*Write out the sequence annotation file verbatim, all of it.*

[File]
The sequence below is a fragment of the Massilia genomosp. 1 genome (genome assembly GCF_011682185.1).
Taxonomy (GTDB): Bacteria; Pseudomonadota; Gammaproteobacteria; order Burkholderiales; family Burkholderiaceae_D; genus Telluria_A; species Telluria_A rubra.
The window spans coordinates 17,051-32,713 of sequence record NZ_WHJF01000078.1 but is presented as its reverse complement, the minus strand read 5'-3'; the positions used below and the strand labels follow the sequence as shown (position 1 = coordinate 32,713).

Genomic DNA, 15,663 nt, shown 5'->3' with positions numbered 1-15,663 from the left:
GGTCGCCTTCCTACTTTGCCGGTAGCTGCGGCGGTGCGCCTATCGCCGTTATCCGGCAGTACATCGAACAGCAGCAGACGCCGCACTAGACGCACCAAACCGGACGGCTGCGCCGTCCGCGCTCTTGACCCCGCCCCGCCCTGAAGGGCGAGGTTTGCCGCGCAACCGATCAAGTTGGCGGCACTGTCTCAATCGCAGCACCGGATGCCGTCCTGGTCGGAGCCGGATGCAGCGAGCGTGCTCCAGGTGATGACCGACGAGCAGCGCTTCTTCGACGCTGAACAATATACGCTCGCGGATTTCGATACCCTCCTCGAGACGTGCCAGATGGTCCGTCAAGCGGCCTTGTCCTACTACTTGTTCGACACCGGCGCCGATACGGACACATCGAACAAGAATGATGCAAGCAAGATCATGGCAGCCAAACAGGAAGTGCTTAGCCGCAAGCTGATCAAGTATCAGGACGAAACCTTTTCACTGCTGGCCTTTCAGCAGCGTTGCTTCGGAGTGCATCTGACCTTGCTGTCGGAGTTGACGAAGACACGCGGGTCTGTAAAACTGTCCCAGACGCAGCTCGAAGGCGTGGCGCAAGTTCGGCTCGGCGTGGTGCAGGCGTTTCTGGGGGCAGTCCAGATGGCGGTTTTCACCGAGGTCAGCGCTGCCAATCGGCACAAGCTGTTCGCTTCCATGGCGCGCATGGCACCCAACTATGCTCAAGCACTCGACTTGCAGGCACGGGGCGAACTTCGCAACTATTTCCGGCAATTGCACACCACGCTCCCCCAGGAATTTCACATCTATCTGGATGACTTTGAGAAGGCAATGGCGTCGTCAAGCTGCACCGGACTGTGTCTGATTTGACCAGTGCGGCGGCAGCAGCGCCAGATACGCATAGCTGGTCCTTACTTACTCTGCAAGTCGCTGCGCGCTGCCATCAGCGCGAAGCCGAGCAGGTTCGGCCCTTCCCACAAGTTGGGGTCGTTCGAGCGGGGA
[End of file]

The sequence below is a fragment of the Massilia genomosp. 1 genome (genome assembly GCF_011682185.1).
Taxonomy (GTDB): Bacteria; Pseudomonadota; Gammaproteobacteria; order Burkholderiales; family Burkholderiaceae_D; genus Telluria_A; species Telluria_A rubra.
The window spans coordinates 17,051-32,713 of sequence record NZ_WHJF01000078.1 but is presented as its reverse complement, the minus strand read 5'-3'; the positions used below and the strand labels follow the sequence as shown (position 1 = coordinate 32,713).

Genomic DNA, 15,663 nt, shown 5'->3' with positions numbered 1-15,663 from the left:
GGTCGCCTTCCTACTTTGCCGGTAGCTGCGGCGGTGCGCCTATCGCCGTTATCCGGCAGTACATCGAACAGCAGCAGACGCCGCACTAGACGCACCAAACCGGACGGCTGCGCCGTCCGCGCTCTTGACCCCGCCCCGCCCTGAAGGGCGAGGTTTGCCGCGCAACCGATCAAGTTGGCGGCACTGTCTCAATCGCAGCACCGGATGCCGTCCTGGTCGGAGCCGGATGCAGCGAGCGTGCTCCAGGTGATGACCGACGAGCAGCGCTTCTTCGACGCTGAACAATATACGCTCGCGGATTTCGATACCCTCCTCGAGACGTGCCAGATGGTCCGTCAAGCGGCCTTGTCCTACTACTTGTTCGACACCGGCGCCGATACGGACACATCGAACAAGAATGATGCAAGCAAGATCATGGCAGCCAAACAGGAAGTGCTTAGCCGCAAGCTGATCAAGTATCAGGACGAAACCTTTTCACTGCTGGCCTTTCAGCAGCGTTGCTTCGGAGTGCATCTGACCTTGCTGTCGGAGTTGACGAAGACACGCGGGTCTGTAAAACTGTCCCAGACGCAGCTCGAAGGCGTGGCGCAAGTTCGGCTCGGCGTGGTGCAGGCGTTTCTGGGGGCAGTCCAGATGGCGGTTTTCACCGAGGTCAGCGCTGCCAATCGGCACAAGCTGTTCGCTTCCATGGCGCGCATGGCACCCAACTATGCTCAAGCACTCGACTTGCAGGCACGGGGCGAACTTCGCAACTATTTCCGGCAATTGCACACCACGCTCCCCCAGGAATTTCACATCTATCTGGATGACTTTGAGAAGGCAATGGCGTCGTCAAGCTGCACCGGACTGTGTCTGATTTGACCAGTGCGGCGGCAGCAGCGCCAGATACGCATAGCTGGTCCTTACTTACTCTGCAAGTCGCTGCGCGCTGCCATCAGCGCGAAGCCGAGCAGGTTCGGCCCTTCCCACAAGTTGGGGTCGTTCGAGCGGGGA